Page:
In many ways, Cam Newton seems made for Los Angeles.
Like Magic Johnson in his prime, Newton at his best can smile, dazzle and throw all sorts of crazy passes. Newton is a star in the reality TV show that is the NFL, and L.A. has always loved its stars.
So perhaps it is fitting that Newton on Sunday leads the Carolina Panthers into the NFL’s most ancient proving ground – the Los Angeles Memorial Coliseum, which likes to bill itself as “The Greatest Stadium in the World.”
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Easily the oldest venue in the NFL, the stadium is 93 years old and seats about 93,000 people for football. It was built in 1923 – 13 years before Carolina Panthers owner Jerry Richardson was born.
Three more fun facts about the L.A. Coliseum:
1. The evangelist Billy Graham drew the largest crowd ever at the Coliseum – 134,254 for the last night of a 1963 crusade. (Organizers allowed spectators to sit on the football field as well).
2. The Coliseum has hosted two Olympics – in 1932 and 1984 – and could be part of a third. Los Angeles is bidding for the 2024 Summer Games.
3. John F. Kennedy gave his 1960 Democratic National Convention acceptance speech at the Coliseum.
The original L.A. Rams played at the Coliseum from 1946-79, producing stars such as Deacon Jones, Merlin Olsen and Roman Gabriel (the N.C. State star who became the NFL MVP in 1969 and later the Panthers’ first radio color analyst). Now the Rams have returned in a “back-to-the-future” sort of way for three NFL seasons until the Rams open their new stadium palace in Inglewood, Calif., in 2019.
This is the first of three West Coast games in a month for the Panthers, who also play at Oakland Nov. 27th and at Seattle Dec. 4th. The team plans to stay on the West Coast the entire week between the Oakland and Seattle games.
Newton spent several months in Los Angeles, Hollywood and Beverly Hills in the offseason filming his Nickelodeon TV show “All In with Cam Newton.”
“The weather was great,” Newton said of Los Angeles. “Lot of traffic. Other than that ... it was a pretty neat city.”
As for the stadium itself, the quarterback said: “I saw it for the first time this offseason. I took my all-star (youth football) team to Southern Cal’s campus. I was blown away by (the stadium’s) lineage, its prestige. ... And how old it is. ... Obviously No. 67 (Panthers center Ryan Kalil, who played his home games there for Southern Cal) always talks about how great it is. So I’m excited about it.”
Will Newton’s talk with Goodell help?
The game will be interesting in several ways for Newton, and the unusual venue is only one of them. After Sunday’s victory over Arizona, Newton complained vociferously that he wasn’t getting the same “roughing-the-passer’ calls when throwing the ball from the pocket that other NFL quarterbacks do.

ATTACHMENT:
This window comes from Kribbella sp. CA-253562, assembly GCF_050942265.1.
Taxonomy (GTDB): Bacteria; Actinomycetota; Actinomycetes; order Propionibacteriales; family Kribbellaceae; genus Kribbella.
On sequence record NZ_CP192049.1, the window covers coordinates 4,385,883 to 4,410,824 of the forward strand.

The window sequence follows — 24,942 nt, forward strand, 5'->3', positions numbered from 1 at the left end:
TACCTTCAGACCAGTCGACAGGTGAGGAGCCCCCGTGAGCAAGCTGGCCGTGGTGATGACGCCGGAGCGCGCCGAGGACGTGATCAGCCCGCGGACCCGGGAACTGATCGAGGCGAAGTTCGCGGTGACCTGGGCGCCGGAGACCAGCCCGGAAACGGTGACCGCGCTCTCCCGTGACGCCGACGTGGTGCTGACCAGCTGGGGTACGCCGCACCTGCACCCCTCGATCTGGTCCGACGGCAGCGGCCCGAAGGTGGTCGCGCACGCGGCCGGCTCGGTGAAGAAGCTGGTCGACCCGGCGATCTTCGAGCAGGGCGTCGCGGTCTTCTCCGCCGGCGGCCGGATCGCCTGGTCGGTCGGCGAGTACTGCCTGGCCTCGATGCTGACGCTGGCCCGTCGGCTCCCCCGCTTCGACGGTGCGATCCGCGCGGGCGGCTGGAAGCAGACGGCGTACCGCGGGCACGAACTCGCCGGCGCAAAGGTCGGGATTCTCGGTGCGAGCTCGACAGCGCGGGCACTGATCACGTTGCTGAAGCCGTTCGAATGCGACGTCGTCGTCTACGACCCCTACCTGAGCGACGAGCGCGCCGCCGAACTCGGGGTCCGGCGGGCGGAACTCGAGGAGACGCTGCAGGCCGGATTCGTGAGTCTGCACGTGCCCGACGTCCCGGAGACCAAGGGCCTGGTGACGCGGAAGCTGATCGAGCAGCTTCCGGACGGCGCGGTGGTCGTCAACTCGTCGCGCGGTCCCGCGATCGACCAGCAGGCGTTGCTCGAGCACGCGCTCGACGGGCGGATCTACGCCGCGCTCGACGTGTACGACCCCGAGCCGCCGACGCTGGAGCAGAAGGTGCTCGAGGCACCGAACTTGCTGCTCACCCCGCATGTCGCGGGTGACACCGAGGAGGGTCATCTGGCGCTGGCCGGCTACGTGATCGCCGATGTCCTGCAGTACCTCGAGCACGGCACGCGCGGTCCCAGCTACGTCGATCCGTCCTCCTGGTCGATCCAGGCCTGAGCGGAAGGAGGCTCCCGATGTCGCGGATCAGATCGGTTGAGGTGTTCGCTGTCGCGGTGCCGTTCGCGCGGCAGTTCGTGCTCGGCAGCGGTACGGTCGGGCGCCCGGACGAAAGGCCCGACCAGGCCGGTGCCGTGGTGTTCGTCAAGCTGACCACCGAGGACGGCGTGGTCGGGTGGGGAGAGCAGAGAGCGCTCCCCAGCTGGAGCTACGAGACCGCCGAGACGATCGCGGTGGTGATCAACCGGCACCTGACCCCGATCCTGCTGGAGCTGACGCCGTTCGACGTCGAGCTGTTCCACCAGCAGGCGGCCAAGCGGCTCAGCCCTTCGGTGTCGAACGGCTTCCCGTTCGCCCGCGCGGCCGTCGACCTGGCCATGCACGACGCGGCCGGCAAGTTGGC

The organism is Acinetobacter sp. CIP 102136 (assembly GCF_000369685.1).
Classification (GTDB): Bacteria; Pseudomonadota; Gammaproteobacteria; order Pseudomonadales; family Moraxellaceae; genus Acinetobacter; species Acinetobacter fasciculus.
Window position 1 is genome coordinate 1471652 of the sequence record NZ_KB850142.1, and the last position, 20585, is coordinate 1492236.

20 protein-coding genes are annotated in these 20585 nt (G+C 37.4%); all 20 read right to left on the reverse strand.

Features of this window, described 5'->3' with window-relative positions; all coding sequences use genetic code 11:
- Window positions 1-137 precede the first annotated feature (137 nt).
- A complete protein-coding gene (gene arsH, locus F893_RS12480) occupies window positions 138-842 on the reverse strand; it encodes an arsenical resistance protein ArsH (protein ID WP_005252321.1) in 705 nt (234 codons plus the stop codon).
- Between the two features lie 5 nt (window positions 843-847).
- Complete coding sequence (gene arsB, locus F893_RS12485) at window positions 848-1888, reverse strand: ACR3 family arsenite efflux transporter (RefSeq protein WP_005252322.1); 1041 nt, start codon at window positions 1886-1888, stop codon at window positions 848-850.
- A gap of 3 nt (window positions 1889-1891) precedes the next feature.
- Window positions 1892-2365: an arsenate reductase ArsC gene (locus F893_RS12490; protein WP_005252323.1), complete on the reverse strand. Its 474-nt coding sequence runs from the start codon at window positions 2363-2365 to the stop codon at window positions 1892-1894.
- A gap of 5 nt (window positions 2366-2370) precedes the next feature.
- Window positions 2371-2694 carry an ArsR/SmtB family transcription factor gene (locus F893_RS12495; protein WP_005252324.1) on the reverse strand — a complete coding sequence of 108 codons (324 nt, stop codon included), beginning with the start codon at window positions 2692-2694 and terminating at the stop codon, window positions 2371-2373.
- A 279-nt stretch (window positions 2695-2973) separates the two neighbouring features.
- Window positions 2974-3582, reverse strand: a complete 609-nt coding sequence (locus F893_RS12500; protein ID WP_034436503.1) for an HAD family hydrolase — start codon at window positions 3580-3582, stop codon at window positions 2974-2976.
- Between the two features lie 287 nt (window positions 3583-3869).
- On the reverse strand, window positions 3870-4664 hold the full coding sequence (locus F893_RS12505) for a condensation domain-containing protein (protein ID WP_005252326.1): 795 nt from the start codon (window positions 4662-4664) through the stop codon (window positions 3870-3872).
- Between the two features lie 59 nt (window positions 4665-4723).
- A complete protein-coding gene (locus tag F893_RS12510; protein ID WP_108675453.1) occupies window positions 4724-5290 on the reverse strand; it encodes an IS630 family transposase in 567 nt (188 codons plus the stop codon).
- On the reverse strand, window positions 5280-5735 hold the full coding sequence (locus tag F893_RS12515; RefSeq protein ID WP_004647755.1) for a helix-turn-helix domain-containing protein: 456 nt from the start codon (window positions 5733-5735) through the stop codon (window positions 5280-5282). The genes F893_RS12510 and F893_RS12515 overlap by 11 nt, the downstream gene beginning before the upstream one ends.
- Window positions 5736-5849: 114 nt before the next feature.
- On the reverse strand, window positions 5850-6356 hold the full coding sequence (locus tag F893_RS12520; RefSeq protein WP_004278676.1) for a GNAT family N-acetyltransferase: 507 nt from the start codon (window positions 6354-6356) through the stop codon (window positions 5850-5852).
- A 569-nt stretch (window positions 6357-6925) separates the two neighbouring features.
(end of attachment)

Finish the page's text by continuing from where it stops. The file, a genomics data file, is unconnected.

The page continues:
“Enough is enough,” Newton proclaimed – he was especially inflamed about one low hit that was not flagged but later would draw a fine – and said he planned to talk to NFL commissioner Roger Goodell about it.
Newton, the NFL’s reigning MVP, has enough juice that the conversation with Goodell happened only two days later. Newton said he wanted to “make sure I get my point across” with Goodell and thought he did so. And he had a good point, too – I think officials subconsciously treat Newton differently because he is so big and runs so often.
In front of the lens
The real proof as to whether Newton bringing attention to the issue made any difference will come when the Rams are – or aren’t – penalized for an iffy hit against Newton. The Rams are somewhat notorious for playing to the echo of the whistle – and sometimes beyond. As the St. Louis Rams, they had a major scrap with the Panthers when the teams last met in 2013. The Rams had five personal-foul penalties in that game and had one player (defensive end Chris Long) ejected.
For Newton, the Hollywood stuff is fine. He even revels in it sometimes. He was willing to skip a lot of his offseason to work on a TV show that was mostly about interacting with children and helping them fulfill their dreams, saying it was “interesting” to be “in front of the lens more than I have ever been.”
On Sunday, though, he would be happy to skip the spotlight – if he could direct the Panthers to a second straight victory in a stadium that is 72 years older than the team itself.
When is Cam starstruck?
While Newton comes to L.A. as a star bigger than any single player on the Rams, he also admits to being star-struck himself occasionally. When?
“Looking in the mirror,” Newton said Wednesday, prompting guffaws in the news conference.
“That was a layup,” he added quickly. “I’m just teasing.”
More seriously, he said he had been somewhat awed the first time he met Michael Jordan (the two have since become friends) and the first time he met actor Denzel Washington.
Said Newton of both Jordan and Washington: “They understand who they are and what they mean. ... They are always trying to be of service to other people. Hopefully I can be the same.”